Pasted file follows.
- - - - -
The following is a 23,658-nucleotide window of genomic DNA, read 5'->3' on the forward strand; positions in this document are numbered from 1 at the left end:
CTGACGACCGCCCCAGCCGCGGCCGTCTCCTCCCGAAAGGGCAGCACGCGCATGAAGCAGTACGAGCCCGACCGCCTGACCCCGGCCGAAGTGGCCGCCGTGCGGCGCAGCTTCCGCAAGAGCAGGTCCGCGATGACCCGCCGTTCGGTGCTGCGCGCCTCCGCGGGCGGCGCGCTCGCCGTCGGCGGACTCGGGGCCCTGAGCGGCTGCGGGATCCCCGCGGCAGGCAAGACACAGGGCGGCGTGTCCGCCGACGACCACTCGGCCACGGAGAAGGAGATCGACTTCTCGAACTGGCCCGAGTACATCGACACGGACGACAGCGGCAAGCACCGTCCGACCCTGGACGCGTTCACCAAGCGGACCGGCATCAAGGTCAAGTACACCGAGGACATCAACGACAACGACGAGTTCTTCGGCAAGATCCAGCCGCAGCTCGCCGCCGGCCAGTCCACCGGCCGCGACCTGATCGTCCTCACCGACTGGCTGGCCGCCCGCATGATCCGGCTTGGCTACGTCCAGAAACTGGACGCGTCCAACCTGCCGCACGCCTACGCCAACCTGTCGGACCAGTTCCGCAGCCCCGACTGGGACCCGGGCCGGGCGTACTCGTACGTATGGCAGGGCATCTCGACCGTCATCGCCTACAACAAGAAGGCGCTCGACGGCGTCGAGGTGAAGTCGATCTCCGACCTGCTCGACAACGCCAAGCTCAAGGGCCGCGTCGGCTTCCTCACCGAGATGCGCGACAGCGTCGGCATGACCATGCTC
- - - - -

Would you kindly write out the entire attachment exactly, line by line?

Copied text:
The following is a 23,658-nucleotide window of genomic DNA, read 5'->3' on the forward strand; positions in this document are numbered from 1 at the left end:
CTGACGACCGCCCCAGCCGCGGCCGTCTCCTCCCGAAAGGGCAGCACGCGCATGAAGCAGTACGAGCCCGACCGCCTGACCCCGGCCGAAGTGGCCGCCGTGCGGCGCAGCTTCCGCAAGAGCAGGTCCGCGATGACCCGCCGTTCGGTGCTGCGCGCCTCCGCGGGCGGCGCGCTCGCCGTCGGCGGACTCGGGGCCCTGAGCGGCTGCGGGATCCCCGCGGCAGGCAAGACACAGGGCGGCGTGTCCGCCGACGACCACTCGGCCACGGAGAAGGAGATCGACTTCTCGAACTGGCCCGAGTACATCGACACGGACGACAGCGGCAAGCACCGTCCGACCCTGGACGCGTTCACCAAGCGGACCGGCATCAAGGTCAAGTACACCGAGGACATCAACGACAACGACGAGTTCTTCGGCAAGATCCAGCCGCAGCTCGCCGCCGGCCAGTCCACCGGCCGCGACCTGATCGTCCTCACCGACTGGCTGGCCGCCCGCATGATCCGGCTTGGCTACGTCCAGAAACTGGACGCGTCCAACCTGCCGCACGCCTACGCCAACCTGTCGGACCAGTTCCGCAGCCCCGACTGGGACCCGGGCCGGGCGTACTCGTACGTATGGCAGGGCATCTCGACCGTCATCGCCTACAACAAGAAGGCGCTCGACGGCGTCGAGGTGAAGTCGATCTCCGACCTGCTCGACAACGCCAAGCTCAAGGGCCGCGTCGGCTTCCTCACCGAGATGCGCGACAGCGTCGGCATGACCATGCTC